F5 acquires NGINX

NGINX, the company behind one of the most popular web servers, has been acquired by F5. Of course, I’m glad for the NGINX team and founders, for who this is quite an accomplishment. But at the same time, much like many of the recent acquisitions, this one worries me. NGINX and F5 were competing in certain areas. That competition is now gone.

As always, they say that they will keep NGINX brand, team, technology, and even invest more in the Open Source side of things. But I’m not holding my breath. We’ve seen way too many screw ups on that front in the last few years.

Having the Open Source offering is good though. If it continues to grow and develop – even better. But if not, at least there is an option of forking, rebranding, and building on top.

IBM To Acquire Red Hat


Here are some huge news to wake up to on this Monday Morning: IBM To Acquire Red Hat, Completely Changing The Cloud Landscape And Becoming World’s #1 Hybrid Cloud Provider.

That’s a lot to process in the morning.  But if Red Hat was to be acquired by someone, I think IBM is one of the better choices.  The deal size is $34 billion … and people are still saying that there is no way to make money with Open Source Software.

Here’s the story at Slashdot, which will get quite a few flame wars as the day progresses.

Red Hat to Acquire CoreOS


Red Hat issued a press release announcing that it has signed a definitive agreement to acquire CoreOS Inc.

RALEIGH, N.C. —  — Red Hat, Inc. (NYSE: RHT), the world’s leading provider of open source solutions, today announced that it has signed a definitive agreement to acquire CoreOS, Inc., an innovator and leader in Kubernetes and container-native solutions, for a purchase price of $250 million, subject to certain adjustments at closing that are not expected to be material. Red Hat’s acquisition of CoreOS will further its vision of enabling customers to build any application and deploy them in any environment with the flexibility afforded by open source. By combining CoreOS’s complementary capabilities with Red Hat’s already broad Kubernetes and container-based portfolio, including Red Hat OpenShift, Red Hat aims to further accelerate adoption and development of the industry’s leading hybrid cloud platform for modern application workloads.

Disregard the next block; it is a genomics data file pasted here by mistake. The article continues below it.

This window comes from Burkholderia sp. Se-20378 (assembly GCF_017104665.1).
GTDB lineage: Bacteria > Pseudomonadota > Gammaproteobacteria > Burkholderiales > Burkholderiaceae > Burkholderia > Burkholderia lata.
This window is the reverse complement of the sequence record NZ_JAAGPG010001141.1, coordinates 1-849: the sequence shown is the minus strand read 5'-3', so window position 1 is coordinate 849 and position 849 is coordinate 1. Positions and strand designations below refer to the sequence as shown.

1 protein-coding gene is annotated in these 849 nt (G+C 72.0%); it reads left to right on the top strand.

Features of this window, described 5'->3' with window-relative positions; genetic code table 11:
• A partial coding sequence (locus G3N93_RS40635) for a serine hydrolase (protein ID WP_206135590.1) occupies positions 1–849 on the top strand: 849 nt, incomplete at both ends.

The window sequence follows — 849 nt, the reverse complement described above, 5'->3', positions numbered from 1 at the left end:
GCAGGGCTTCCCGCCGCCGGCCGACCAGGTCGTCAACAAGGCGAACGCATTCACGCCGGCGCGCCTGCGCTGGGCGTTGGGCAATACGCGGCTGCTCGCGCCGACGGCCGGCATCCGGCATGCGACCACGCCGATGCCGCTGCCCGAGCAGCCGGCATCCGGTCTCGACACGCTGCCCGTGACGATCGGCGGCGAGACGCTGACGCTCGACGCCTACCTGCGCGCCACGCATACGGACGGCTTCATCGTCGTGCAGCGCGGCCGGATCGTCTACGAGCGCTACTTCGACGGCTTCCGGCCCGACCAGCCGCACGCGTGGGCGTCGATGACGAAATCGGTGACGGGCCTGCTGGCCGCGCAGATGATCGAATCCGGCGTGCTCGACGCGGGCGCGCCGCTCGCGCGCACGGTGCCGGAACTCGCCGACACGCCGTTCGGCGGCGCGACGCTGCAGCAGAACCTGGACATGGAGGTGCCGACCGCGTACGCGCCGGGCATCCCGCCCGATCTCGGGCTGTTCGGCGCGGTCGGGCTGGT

I find it to be very significant.  Have a look at other Red Hat acquisitions, especially lately, as well as their other programs and projects.

Red Hat acquires Ansible


Linux Weekly News reports that Red Hat acquires Ansible.  There are quite a few configuration management tools around, and it was only the matter of time until Red Hat, with all its corporate client base, would buy one.  Or pledge allegiance.  My personal preference would be in Puppet, but Puppet comes from the Ruby world, where’s Red Hat is more of a Python shop.

Ansible’s simple and agentless approach, unlike competing solutions, does not require any special coding skills, removing some of the most significant barriers to automation across IT. From deployment and configuration to rolling upgrades, by adding Ansible to its hybrid management portfolio, Red Hat will help customers to:

  • Deploy and manage applications across private and public clouds.
  • Speed service delivery through DevOps initiatives.
  • Streamline OpenStack installations and upgrades.
  • Accelerate container adoption by simplifying orchestration and configuration.

The upstream Ansible project is one of the most popular open source automation projects on GitHub with an active and highly engaged community, encompassing nearly 1,200 contributors. Ansible automation is being used by a growing number of Fortune 100 companies, powering large and complex private cloud environments, and the company has received several notable accolades, including a 2015 InfoWorld Bossie Award, recognizing the best open source datacenter and cloud software.

Regardless, though, of my personal preferences, these are good news for configuration management and automation.

Dell to by EMC for $67 billion


Bloomberg reports on a largest technology acquisition ever (excluding telephony):

Dell Inc. agreed to buy EMC Corp. for about $67 billion in the largest technology acquisition ever, creating a corporate-computing giant that will use a wider product lineup to woo customers as demand slows and competition stiffens.

Dell plans to pay $24.05 a share in cash plus tracking stock in EMC’s prize holding,VMware Inc., valued at about $9 for each EMC share, the companies said in a statement Monday. The price of $33.15 a share is 28 percent above EMC’s closing level on Oct. 7, just before reports surfaced that a deal was in the works.